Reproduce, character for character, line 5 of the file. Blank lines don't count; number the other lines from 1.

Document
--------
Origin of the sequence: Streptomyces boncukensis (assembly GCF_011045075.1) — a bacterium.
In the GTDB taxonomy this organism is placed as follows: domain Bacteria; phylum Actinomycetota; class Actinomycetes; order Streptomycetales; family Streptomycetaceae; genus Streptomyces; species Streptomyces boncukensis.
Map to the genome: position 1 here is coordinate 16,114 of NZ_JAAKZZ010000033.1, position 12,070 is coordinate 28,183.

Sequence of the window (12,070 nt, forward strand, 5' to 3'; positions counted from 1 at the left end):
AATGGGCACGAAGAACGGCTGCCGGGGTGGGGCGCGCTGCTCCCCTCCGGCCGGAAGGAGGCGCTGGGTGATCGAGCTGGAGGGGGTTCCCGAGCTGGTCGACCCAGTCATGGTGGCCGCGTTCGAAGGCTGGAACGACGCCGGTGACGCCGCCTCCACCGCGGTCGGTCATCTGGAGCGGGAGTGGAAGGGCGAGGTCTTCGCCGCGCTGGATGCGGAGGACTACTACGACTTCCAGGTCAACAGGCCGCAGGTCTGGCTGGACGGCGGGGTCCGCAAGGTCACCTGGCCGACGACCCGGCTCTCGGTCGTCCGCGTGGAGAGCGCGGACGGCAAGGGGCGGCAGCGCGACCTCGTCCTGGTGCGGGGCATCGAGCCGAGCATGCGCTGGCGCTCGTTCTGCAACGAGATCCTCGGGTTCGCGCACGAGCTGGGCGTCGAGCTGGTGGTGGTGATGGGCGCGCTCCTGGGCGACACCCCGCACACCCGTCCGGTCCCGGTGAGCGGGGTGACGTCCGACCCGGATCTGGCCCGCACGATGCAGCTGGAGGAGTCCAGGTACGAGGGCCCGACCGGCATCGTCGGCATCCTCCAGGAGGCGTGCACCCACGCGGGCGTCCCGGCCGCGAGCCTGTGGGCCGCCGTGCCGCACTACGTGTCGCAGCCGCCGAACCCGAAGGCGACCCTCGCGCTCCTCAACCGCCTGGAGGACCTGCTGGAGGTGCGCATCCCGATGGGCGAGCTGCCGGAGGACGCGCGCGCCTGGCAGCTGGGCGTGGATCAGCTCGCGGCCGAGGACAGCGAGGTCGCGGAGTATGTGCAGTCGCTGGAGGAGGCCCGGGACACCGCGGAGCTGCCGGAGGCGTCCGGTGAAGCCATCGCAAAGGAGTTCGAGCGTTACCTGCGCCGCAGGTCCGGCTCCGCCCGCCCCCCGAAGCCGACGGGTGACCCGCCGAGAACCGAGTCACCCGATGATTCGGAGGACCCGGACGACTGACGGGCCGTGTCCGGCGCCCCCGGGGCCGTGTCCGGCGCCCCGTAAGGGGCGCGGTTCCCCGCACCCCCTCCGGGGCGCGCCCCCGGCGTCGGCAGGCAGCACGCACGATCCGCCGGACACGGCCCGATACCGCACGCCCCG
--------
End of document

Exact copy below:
AATGGGCACGAAGAACGGCTGCCGGGGTGGGGCGCGCTGCTCCCCTCCGGCCGGAAGGAGGCGCTGGGTGATCGAGCTGGAGGGGGTTCCCGAGCTGGTCGACCCAGTCATGGTGGCCGCGTTCGAAGGCTGGAACGACGCCGGTGACGCCGCCTCCACCGCGGTCGGTCATCTGGAGCGGGAGTGGAAGGGCGAGGTCTTCGCCGCGCTGGATGCGGAGGACTACTACGACTTCCAGGTCAACAGGCCGCAGGTCTGGCTGGACGGCGGGGTCCGCAAGGTCACCTGGCCGACGACCCGGCTCTCGGTCGTCCGCGTGGAGAGCGCGGACGGCAAGGGGCGGCAGCGCGACCTCGTCCTGGTGCGGGGCATCGAGCCGAGCATGCGCTGGCGCTCGTTCTGCAACGAGATCCTCGGGTTCGCGCACGAGCTGGGCGTCGAGCTGGTGGTGGTGATGGGCGCGCTCCTGGGCGACACCCCGCACACCCGTCCGGTCCCGGTGAGCGGGGTGACGTCCGACCCGGATCTGGCCCGCACGATGCAGCTGGAGGAGTCCAGGTACGAGGGCCCGACCGGCATCGTCGGCATCCTCCAGGAGGCGTGCACCCACGCGGGCGTCCCGGCCGCGAGCCTGTGGGCCGCCGTGCCGCACTACGTGTCGCAGCCGCCGAACCCGAAGGCGACCCTCGCGCTCCTCAACCGCCTGGAGGACCTGCTGGAGGTGCGCATCCCGATGGGCGAGCTGCCGGAGGACGCGCGCGCCTGGCAGCTGGGCGTGGATCAGCTCGCGGCCGAGGACAGCGAGGTCGCGGAGTATGTGCAGTCGCTGGAGGAGGCCCGGGACACCGCGGAGCTGCCGGAGGCGTCCGGTGAAGCCATCGCAAAGGAGTTCGAGCGTTACCTGCGCCGCAGGTCCGGCTCCGCCCGCCCCCCGAAGCCGACGGGTGACCCGCCGAGAACCGAGTCACCCGATGATTCGGAGGACCCGGACGACTGACGGGCCGTGTCCGGCGCCCCCGGGGCCGTGTCCGGCGCCCCGTAAGGGGCGCGGTTCCCCGCACCCCCTCCGGGGCGCGCCCCCGGCGTCGGCAGGCAGCACGCACGATCCGCCGGACACGGCCCGATACCGCACGCCCCG